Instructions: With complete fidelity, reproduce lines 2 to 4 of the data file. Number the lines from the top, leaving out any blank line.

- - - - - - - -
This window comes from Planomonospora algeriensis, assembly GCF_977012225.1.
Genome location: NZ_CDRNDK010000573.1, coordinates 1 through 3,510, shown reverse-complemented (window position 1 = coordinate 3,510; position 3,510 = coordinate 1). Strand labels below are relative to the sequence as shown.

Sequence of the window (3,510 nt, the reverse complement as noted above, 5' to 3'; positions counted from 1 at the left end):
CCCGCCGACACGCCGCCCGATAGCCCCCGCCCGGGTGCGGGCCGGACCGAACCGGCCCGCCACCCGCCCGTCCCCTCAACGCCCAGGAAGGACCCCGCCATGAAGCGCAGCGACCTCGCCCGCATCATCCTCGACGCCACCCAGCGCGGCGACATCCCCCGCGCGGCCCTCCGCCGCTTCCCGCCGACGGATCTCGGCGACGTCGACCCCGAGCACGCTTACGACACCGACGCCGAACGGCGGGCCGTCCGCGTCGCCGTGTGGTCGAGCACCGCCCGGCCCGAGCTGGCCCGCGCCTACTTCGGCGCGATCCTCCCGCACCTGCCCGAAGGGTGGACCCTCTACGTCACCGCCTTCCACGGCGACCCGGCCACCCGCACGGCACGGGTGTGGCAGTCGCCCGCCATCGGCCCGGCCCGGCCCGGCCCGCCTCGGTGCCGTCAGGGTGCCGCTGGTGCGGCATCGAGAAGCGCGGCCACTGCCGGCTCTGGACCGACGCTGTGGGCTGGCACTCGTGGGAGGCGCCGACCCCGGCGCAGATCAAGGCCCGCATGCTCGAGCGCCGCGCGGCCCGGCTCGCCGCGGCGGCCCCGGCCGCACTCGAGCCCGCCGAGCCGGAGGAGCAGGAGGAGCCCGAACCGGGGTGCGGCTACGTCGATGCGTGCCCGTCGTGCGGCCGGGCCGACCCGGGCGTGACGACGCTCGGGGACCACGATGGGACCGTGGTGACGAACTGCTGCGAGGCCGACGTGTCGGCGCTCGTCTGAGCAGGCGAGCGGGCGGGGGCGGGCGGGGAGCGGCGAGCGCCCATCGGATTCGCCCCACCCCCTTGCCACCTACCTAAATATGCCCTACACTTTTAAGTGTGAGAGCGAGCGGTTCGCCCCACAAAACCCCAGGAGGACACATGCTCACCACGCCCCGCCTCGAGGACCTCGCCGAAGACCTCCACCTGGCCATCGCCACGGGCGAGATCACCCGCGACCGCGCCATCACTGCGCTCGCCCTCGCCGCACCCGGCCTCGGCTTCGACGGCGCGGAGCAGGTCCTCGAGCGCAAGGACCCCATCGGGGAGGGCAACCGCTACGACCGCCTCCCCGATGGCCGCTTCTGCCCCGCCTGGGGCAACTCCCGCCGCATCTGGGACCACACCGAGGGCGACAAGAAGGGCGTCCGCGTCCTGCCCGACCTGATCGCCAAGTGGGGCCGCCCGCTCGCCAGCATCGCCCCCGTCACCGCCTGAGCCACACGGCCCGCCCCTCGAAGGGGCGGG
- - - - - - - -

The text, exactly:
Genome location: NZ_CDRNDK010000573.1, coordinates 1 through 3,510, shown reverse-complemented (window position 1 = coordinate 3,510; position 3,510 = coordinate 1). Strand labels below are relative to the sequence as shown.

Sequence of the window (3,510 nt, the reverse complement as noted above, 5' to 3'; positions counted from 1 at the left end):
CCCGCCGACACGCCGCCCGATAGCCCCCGCCCGGGTGCGGGCCGGACCGAACCGGCCCGCCACCCGCCCGTCCCCTCAACGCCCAGGAAGGACCCCGCCATGAAGCGCAGCGACCTCGCCCGCATCATCCTCGACGCCACCCAGCGCGGCGACATCCCCCGCGCGGCCCTCCGCCGCTTCCCGCCGACGGATCTCGGCGACGTCGACCCCGAGCACGCTTACGACACCGACGCCGAACGGCGGGCCGTCCGCGTCGCCGTGTGGTCGAGCACCGCCCGGCCCGAGCTGGCCCGCGCCTACTTCGGCGCGATCCTCCCGCACCTGCCCGAAGGGTGGACCCTCTACGTCACCGCCTTCCACGGCGACCCGGCCACCCGCACGGCACGGGTGTGGCAGTCGCCCGCCATCGGCCCGGCCCGGCCCGGCCCGCCTCGGTGCCGTCAGGGTGCCGCTGGTGCGGCATCGAGAAGCGCGGCCACTGCCGGCTCTGGACCGACGCTGTGGGCTGGCACTCGTGGGAGGCGCCGACCCCGGCGCAGATCAAGGCCCGCATGCTCGAGCGCCGCGCGGCCCGGCTCGCCGCGGCGGCCCCGGCCGCACTCGAGCCCGCCGAGCCGGAGGAGCAGGAGGAGCCCGAACCGGGGTGCGGCTACGTCGATGCGTGCCCGTCGTGCGGCCGGGCCGACCCGGGCGTGACGACGCTCGGGGACCACGATGGGACCGTGGTGACGAACTGCTGCGAGGCCGACGTGTCGGCGCTCGTCTGAGCAGGCGAGCGGGCGGGGGCGGGCGGGGAGCGGCGAGCGCCCATCGGATTCGCCCCACCCCCTTGCCACCTACCTAAATATGCCCTACACTTTTAAGTGTGAGAGCGAGCGGTTCGCCCCACAAAACCCCAGGAGGACACATGCTCACCACGCCCCGCCTCGAGGACCTCGCCGAAGACCTCCACCTGGCCATCGCCACGGGCGAGATCACCCGCGACCGCGCCATCACTGCGCTCGCCCTCGCCGCACCCGGCCTCGGCTTCGACGGCGCGGAGCAGGTCCTCGAGCGCAAGGACCCCATCGGGGAGGGCAACCGCTACGACCGCCTCCCCGATGGCCGCTTCTGCCCCGCCTGGGGCAACTCCCGCCGCATCTGGGACCACACCGAGGGCGACAAGAAGGGCGTCCGCGTCCTGCCCGACCTGATCGCCAAGTGGGGCCGCCCGCTCGCCAGCATCGCCCCCGTCACCGCCTGAGCCACACGGCCCGCCCCTCGAAGGGGCGGG